This was not exactly the decision VG Media had hoped for.
The collective of German publishers had sued Google, arguing that the tech giant has infringed on copyright protections by offering snippets of the publishers' articles in search results. Those snippets, according to VG Media, hurt the publishers' bottom line by sating potential readers' curiosity and violated a 2013 German law that requires compensation for those snippets of text.
Yet on Tuesday a Berlin court raised some concerns with the law itself often known in English as the Ancillary Copyright for Press Publishers. The judge questioned whether Germany had properly notified the European Commission — the executive arm of the European Union — before enacting the regulation, suspending the case until the Court of Justice of the European Union could weigh in on whether the law is even valid.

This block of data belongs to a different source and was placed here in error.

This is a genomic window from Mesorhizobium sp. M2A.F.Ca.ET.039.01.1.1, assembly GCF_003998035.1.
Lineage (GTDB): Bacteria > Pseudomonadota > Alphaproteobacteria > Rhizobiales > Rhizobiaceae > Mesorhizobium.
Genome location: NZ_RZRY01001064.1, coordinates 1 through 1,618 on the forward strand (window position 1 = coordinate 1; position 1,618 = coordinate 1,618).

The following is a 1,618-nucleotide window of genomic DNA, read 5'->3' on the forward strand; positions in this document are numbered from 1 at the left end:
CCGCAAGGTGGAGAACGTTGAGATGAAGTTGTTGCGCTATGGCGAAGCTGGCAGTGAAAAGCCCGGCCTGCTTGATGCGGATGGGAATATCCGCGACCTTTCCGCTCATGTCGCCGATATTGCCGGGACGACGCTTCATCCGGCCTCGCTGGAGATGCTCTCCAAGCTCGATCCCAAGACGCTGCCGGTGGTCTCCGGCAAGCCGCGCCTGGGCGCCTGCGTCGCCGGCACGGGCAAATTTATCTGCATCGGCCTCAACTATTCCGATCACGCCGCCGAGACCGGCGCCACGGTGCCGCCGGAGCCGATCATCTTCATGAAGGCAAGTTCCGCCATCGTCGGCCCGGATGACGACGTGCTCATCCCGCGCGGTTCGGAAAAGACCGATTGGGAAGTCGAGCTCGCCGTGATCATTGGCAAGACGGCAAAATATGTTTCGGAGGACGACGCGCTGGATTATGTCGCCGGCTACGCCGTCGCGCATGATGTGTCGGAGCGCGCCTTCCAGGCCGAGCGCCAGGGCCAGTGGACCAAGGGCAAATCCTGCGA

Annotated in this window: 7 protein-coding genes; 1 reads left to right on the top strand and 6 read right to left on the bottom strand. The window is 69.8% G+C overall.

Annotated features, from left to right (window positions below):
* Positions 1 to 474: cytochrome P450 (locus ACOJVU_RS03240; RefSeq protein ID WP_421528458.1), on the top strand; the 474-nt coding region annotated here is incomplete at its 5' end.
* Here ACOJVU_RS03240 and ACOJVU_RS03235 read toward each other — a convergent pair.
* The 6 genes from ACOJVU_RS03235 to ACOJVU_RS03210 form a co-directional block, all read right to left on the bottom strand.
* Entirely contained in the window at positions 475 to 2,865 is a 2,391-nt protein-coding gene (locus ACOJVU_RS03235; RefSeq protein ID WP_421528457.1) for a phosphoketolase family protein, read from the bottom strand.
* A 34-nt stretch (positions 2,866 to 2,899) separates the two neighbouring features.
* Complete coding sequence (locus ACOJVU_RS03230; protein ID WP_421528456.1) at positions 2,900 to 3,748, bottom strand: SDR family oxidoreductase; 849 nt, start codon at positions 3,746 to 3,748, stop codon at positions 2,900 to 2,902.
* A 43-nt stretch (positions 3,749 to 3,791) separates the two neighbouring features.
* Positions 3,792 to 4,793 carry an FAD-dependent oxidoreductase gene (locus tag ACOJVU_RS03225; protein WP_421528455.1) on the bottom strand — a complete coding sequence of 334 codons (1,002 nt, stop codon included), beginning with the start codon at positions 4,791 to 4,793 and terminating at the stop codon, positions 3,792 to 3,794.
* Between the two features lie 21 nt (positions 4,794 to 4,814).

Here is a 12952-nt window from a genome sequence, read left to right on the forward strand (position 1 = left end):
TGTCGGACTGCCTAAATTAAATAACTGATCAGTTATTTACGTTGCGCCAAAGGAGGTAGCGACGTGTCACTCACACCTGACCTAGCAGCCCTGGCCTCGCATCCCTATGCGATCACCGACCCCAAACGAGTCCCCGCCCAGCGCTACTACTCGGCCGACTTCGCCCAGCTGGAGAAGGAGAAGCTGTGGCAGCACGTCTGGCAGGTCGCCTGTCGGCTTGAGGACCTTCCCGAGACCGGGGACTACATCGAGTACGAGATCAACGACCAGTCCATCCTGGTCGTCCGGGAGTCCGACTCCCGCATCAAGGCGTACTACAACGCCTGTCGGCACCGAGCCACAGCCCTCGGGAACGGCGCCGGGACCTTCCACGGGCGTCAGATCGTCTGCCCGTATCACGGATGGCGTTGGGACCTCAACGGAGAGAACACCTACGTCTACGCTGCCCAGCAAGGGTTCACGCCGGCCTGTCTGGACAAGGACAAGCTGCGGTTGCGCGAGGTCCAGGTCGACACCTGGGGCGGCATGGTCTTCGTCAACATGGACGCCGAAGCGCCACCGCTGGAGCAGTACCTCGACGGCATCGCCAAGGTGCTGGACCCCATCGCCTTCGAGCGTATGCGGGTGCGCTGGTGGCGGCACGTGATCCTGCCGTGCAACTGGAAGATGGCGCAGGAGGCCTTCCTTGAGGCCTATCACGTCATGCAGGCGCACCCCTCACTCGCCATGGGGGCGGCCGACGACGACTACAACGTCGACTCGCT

The issue hinges on an EU directive that requires member countries such as Germany to alert the organization about "any draft technical regulation prior to its adoption."
Handelsblatt Global, a German business publication, explains why Germany decided not to notify the EU about the draft of this law:
"While typically a formality, notification reviews of national laws by Brussels can take up to two years or more. In 2013, Germany did not submit the copyright law for notification, citing a Justice Ministry argument that the law's scope was so limited, it didn't fall under the E.U.'s notification requirement."
The court proved skeptical about this reasoning, though its ruling did note that the publishers complaint is at least partially justified — without offering further explanation on this point.